Tour Divide Advice Things will break down and mess up almost on a daily basis during along the route.  Your GPS won’t charge, you split your tire wide open, the strap on your Camelbak just snapped, your phone got water damaged.  It is in these moments that remaining positive and knowing the sun will eventually come back out will be key to finishing. Electronics can be replaced, tires can be patched and nitpicky issues will fix themselves, your job is to make it to Antelope Wells.  

Calvin Decker: 2014, 2nd place, 18d 5h 29m

Trans North Georgia There’s more than miles. When planning the day ahead, know what you are getting into, what the elevation profiles look like, what you will be riding over, and what the weather and winds might be doing. 200 miles a day isn’t unreasonable on good roads in flatter sections, with good weather, but other areas 100 miles a day could present more of a challenge. Have food to refuel if you run out of gas before the town you were thinking of. Leave the backpack home! Your butt will thank you. Even a few pounds extra will make a huge difference, when bouncing in the saddle for hours and hours on washboard roads.  

Oliver Whalley: 2012 winner – 16d 2h 46m

Tour Divide Advice
Photo courtesy of Heidi Whalley.
Expectations – Start the Tour Divide with no expectations, or at least as few as possible. This is hard to do, but I found that removing myself from preconceived ideas of what the experience would be like was liberating. It left me free to live each day and make the most of the amazing experience. Failing to meet goals due to circumstances outside your control can be incredibly demotivating, so focus on taking one day at a time. Ankle taping – By far and away the most common (and sometimes ride ending) injury observed is inflammation of the achilles tendon. It can be excruciatingly painful, like pulling your tendon through a ring of broken glass, and you can do yourself permanent damage. Fear not, as it can be nursed into a functional state with some clever use of physio strapping tape. Talk to a friendly local physio before you go and practice ankle taping a couple of times so you know how to do it on the trail. I wouldn’t have finished without this little tidbit of knowledge (thanks Stappler)!  

Jarral Ryter: 2012 – 18d 12h 17m

-vELm22uisMaZcKllP29YIMFT8mQhxKRD3PiH3DsYzQ Listen to your mind, body and bike. Keep them clean and well lubed. As well as you can anyway. Your body, mind and/or your bike will suffer and you may hit lows lower than you know. Things will go wrong or break. Keep the pedals going round. Find a way. You are on an adventure.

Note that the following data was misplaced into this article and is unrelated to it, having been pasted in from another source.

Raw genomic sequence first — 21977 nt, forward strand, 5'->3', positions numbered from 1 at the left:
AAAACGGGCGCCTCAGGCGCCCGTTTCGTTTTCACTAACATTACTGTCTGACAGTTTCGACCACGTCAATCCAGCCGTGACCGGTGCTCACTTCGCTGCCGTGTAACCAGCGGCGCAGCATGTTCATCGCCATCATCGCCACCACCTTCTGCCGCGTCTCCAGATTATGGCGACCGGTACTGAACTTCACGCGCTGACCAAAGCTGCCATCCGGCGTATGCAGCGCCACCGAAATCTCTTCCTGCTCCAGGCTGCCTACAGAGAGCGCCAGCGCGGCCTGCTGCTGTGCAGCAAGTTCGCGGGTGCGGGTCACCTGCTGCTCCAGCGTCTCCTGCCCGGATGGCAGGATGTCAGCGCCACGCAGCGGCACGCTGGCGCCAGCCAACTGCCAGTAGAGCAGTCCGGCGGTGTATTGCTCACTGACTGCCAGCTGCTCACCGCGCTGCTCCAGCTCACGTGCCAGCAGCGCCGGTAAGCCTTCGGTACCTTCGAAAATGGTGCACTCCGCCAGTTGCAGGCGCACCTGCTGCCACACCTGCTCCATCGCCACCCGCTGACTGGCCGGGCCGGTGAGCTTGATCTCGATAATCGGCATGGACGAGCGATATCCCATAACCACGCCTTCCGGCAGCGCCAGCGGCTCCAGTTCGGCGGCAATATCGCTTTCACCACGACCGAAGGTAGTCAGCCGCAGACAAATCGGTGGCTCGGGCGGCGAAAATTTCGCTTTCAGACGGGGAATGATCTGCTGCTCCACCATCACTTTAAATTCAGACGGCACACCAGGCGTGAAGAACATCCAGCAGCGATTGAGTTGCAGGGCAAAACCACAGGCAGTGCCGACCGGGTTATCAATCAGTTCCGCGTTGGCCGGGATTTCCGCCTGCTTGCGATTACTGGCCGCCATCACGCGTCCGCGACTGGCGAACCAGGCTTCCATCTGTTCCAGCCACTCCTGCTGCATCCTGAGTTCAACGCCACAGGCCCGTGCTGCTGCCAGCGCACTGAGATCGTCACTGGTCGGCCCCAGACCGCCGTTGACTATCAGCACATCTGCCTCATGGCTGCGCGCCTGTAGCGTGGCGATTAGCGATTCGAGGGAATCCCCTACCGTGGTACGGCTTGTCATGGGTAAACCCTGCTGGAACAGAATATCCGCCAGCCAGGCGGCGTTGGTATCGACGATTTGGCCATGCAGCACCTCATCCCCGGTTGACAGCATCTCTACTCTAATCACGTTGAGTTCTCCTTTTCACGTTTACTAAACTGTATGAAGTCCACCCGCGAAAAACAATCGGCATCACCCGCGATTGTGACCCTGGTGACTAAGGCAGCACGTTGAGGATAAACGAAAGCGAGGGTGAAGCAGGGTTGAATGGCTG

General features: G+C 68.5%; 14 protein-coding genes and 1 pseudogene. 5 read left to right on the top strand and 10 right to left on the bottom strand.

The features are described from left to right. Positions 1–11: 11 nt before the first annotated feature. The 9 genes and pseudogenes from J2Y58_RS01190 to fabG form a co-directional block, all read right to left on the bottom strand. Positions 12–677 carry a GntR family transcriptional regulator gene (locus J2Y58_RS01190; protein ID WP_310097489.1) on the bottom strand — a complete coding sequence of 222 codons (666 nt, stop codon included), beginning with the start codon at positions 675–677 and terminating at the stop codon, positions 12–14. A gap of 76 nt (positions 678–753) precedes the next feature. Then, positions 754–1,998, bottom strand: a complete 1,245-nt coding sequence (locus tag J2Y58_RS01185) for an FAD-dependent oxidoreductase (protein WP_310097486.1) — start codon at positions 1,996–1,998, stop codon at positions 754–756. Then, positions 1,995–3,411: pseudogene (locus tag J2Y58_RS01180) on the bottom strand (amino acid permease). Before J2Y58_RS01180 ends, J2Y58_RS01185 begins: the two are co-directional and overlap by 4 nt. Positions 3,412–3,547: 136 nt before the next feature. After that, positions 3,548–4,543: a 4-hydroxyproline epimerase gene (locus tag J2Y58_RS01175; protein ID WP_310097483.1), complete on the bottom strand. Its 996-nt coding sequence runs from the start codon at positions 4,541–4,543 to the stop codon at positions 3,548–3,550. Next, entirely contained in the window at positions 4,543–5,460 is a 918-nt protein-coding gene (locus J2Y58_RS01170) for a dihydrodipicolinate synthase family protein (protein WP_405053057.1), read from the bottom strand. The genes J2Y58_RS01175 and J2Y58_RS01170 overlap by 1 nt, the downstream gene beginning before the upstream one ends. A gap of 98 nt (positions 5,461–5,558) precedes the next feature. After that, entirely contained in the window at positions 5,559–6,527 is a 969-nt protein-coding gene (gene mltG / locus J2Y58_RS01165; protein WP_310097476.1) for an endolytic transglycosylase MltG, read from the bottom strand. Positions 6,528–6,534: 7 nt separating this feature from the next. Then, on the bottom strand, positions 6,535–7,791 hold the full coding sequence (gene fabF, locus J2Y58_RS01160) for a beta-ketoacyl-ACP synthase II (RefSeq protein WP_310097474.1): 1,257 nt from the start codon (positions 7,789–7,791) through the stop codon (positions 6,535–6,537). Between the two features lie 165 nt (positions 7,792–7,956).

Kurt Refsnider: 2009, 2011 winner, 15d 21h 11m, 2012 tandem

DSCN0116 (1)
Kurt Refsnider is the founder of Ultra MTB Consulting (www.ultraMTB.net) and offers coaching and consulting for ultra endurance cyclists and bikepackers. He is also a geology professor at Prescott College where he teaches Geology through Bikepacking and coaches the Division II collegiate cycling team. (Photo by Ethan Passant)

Arrive for the start in Banff (or Antelope Wells) prepared, fresh, and excited to ride. Training for the Tour Divide is such a mentally taxing affair that it’s easy to tell yourself that you need to squeeze in just a few more big rides in late May. But odds are that you’re head is ready to be done training. Riding has become a bit of a chore. And that immense Tour Divide Monster is fast approaching. By late May, it’s time to back way off the training and make sure your mind becomes fresh and excited to ride again. While physical fitness is a huge ingredient needed for Tour Divide success, mental freshness is at least as important. If your head isn’t in the game, it’s going to be a long way across the country.

Know that the first week or so is going to be tough. After a couple days, your legs will hurt. Your bum will be sore. Your Achilles tendons may start screaming. Your knees will probably ache. And your sleep-deprived head will start to question the sanity of such an endeavor. But trust that things will get better. For me, getting beyond Butte, Montana on around day 5 represents an important milestone. Within a day past Butte, my body begins to come around, riding starts to feel easier, the topography gets a bit less harsh, the rain lets up, and I begin to smile more. And from my impressions of watching the dots on Trackleaders for years now, it seems that statistically, if a rider makes it past Butte, they are going to make it to Mexico. So push through the tough first week and you’ll most likely find bluer skies (literally and figuratively) beyond.

Kurt Sandiforth 2013 – 16d 22h 4m, current triple crown record holder

553232_386819748041641_998807970_nDon’t fall asleep on the bike, that can hurt. If the sleep demons are upon you, and you can’t exercise them by singing or smacking yourself in the face… get off and walk. Walking is still forward movement and forward movement is essential. I’ve woke up plenty of times holding onto my bike standing in a ditch not knowing how long or far I’d gone. Do that a couple times and you feel rested and can start racing again.
When you take route side dirt naps. Keep your helmet on, it makes a nice pillow.
Limit your gear, run light. Use jersey pockets instead of a backpack. Don’t bother with extra clothes, wash and ride them dry. Carry only absolute emergency spare parts, worn replacements can be gotten along the way. Less stuff means more room for breakfast burritos.
Stay on route. The fastest way to loose a bunch of time is off route floundering. Keep as close as you can, sleep trail side and shop in rock throwing distance.
Think about being stuck in an office? Standing in line at the DMV? Making out with your mother in law? Getting a pedicure by a hairy, overweight Bulgarian with only a meat cleaver and a garden trowel at his disposal? So much of it, is a mental game and you just gotta keep moving. Stay strong and keep pedaling.

Those tears of joy at the finish line are some of the best you’ll have ever allowed for yourself.

2 Comments

  1. Great article, inspiring and a bit frightening.

  2. Great bits of wisdom. Trying to map out the TD for 2018. Thanks for sharing.